A Washington Post article “Screen Reading Can Wear on Your Attention” (January 2020) reinforces a commonly expressed idea that reading on printed paper improves reading comprehension when compared to reading on a screen. Especially during COVID, the push to the work online has intensified the time spent staring at glowing screens for prolonged periods of reading.
The Post article brings up additional problems with the push to digital:
•Unlike a printed book or article, digital content is often viewed as interchangeable and short-lived. There is less importance placed on treasuring a digital file (and valuing it as an important part of a published collection that is to be kept for many years). Instead, we’ll move on to the next webpage, digital download, or temporarily borrowed digital file. The digital content appears out of magic and equally easily disappears when a loan expires or the file is lost on a device in the midst of other files that don’t stick out. Having a pile of curated books, articles to read, or, gasp, magazine, that physically demand attention and aren’t invisibly tucked away in the innards of a computer may motivate the reader to attack the pile and not idly watch TV.
•Committing to read a digital book or webpage may not entail the same commitment as a physical product. The book or webpage is likely being viewed on a device that is connected to the internet, with a capable web browser, or app, that is an open invitation to distracted reading. Your facebook feed is only a click away, a sports highlight is also at the fingertips, as well as every movie ever made. Do you really want to read that Biology textbook on evolution and fossils when you can watch the new release on Netflix by tapping the screen three times?
It may also be nearly irresistible to avoid that targeted ads that follow you when you are attempting to read a relevant webpage related to your studies. Wow, Amazon reminded me that I didn’t buy that pair of shoes.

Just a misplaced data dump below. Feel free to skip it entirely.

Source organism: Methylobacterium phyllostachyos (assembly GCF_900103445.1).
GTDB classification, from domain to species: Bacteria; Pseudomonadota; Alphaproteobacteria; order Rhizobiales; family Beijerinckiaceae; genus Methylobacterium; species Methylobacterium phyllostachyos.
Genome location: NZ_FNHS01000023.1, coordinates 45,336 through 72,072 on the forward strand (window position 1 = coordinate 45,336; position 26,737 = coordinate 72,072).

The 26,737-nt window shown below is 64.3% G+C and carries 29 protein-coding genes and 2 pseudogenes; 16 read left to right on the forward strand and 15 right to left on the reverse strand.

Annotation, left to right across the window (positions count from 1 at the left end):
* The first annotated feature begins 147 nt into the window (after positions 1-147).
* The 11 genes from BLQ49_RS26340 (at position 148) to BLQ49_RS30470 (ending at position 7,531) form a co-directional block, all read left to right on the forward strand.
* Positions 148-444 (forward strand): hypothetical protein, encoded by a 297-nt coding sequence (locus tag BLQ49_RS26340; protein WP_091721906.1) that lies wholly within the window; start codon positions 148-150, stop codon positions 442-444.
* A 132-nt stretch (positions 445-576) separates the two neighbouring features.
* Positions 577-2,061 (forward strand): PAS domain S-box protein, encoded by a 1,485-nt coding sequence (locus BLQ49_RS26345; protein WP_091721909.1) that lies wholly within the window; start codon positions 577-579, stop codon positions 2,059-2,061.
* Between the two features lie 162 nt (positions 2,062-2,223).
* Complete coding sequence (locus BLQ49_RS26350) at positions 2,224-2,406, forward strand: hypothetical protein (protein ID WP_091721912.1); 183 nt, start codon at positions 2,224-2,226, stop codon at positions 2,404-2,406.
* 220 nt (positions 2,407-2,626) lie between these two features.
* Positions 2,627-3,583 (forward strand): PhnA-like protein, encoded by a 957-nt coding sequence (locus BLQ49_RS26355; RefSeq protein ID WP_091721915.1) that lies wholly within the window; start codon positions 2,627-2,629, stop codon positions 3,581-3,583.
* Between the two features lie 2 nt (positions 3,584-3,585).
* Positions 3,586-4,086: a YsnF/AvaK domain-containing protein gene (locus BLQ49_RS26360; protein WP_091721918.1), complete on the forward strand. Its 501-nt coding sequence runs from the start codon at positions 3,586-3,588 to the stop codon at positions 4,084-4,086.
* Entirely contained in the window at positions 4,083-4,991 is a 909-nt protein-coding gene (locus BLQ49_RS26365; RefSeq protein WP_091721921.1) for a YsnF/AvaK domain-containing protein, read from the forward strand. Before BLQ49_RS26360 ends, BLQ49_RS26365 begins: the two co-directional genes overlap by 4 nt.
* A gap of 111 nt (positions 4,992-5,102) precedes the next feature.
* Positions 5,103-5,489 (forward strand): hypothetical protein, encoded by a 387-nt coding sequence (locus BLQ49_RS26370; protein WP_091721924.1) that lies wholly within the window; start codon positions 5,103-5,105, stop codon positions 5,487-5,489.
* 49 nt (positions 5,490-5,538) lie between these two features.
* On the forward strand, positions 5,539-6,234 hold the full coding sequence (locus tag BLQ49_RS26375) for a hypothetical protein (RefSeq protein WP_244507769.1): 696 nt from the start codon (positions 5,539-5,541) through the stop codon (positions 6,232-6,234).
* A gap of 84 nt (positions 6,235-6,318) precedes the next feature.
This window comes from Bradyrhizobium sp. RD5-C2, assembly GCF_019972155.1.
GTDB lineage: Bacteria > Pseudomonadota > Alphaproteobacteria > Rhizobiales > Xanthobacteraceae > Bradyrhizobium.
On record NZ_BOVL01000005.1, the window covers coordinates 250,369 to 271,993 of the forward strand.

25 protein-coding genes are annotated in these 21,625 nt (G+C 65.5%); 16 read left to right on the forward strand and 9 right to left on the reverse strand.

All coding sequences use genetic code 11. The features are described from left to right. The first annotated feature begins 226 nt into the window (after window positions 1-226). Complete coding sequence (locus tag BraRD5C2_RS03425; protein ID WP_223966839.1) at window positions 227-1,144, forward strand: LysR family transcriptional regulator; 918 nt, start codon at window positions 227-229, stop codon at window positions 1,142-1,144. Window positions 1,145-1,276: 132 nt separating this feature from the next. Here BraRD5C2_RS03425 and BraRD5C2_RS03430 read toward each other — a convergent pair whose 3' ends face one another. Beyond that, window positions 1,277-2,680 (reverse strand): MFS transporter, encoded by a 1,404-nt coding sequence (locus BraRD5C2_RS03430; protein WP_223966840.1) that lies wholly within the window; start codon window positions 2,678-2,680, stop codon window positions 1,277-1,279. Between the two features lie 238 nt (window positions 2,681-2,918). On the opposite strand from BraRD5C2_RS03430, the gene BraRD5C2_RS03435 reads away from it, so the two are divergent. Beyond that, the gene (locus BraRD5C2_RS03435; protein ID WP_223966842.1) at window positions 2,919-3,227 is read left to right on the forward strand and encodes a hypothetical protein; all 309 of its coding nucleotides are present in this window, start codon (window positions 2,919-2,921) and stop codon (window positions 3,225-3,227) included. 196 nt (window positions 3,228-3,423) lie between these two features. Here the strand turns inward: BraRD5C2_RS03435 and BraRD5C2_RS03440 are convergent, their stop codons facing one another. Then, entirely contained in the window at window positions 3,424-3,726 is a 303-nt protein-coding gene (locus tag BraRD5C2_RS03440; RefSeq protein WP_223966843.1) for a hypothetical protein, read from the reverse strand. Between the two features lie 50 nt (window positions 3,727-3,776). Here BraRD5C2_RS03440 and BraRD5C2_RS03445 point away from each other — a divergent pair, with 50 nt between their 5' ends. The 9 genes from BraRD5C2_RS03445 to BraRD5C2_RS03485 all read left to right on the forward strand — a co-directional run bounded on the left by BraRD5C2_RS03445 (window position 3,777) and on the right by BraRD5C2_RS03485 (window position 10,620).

University research by European and Middle-Eastern scholars show that dense information (typically found in science texts) is more difficult to read on a screen than breezy narratives (the backbone of English lit or history classes). So perhaps reading that science textbook or printing out PDFs will improve comprehension and retention of material?
Worth considering how you read, as much as what you read!

Bored at home? Wanna take classes for free?

Harvard University is offering 70 of its online classes for free (liberal arts, science, computer science). Though you won’t earn credits or receive a diploma/certificate, you can use your time to: prepare for a future class, investigate an area of interest, and stay focused on your education.  Of particular note in Harvard’s online offerings: their high production values and effective use of videos with the professor and text/image overlays.

For more information, visit:

Free & Reduced Price High Speed Internet

To be certain that low income students can access high-bandwidth internet, Comcast is offering 60 days of free internet. Low ~$10/month price after that, with no contract. Expect 1 week shipping time and evidence of low-income status is required.

Also, college will keep one open computer lab on each campus open with regular deep cleanings.

Check out the website below for additional details:

Beyond DIY 3D prints

Print the parts for a $100 drone!

Existing .stl files suitable for 3D printing (via the TILT lab) can be found at sites such as Experiment with a variety of pre-made items from handy kitchen items to plastic wallets. The science section features air-powered balloons, handy ionic bond models,  a self-starting siphon, and the drone aircraft shown above.

The journey to college and the documentary film “Personal Statement”

The transfer process (including  applications) can be intimidating! If you are unsure about the process, want to ask questions, learn about free resources to help you, or just meet other people (to remind yourself that you’re not the only one struggling along), head to NVCC-Woodbridge on Wed. March 25 at 2pm for a free screening of the documentary film Personal Statement. The event is free but requires registration. Follow the link below (please let me know if the link does not work):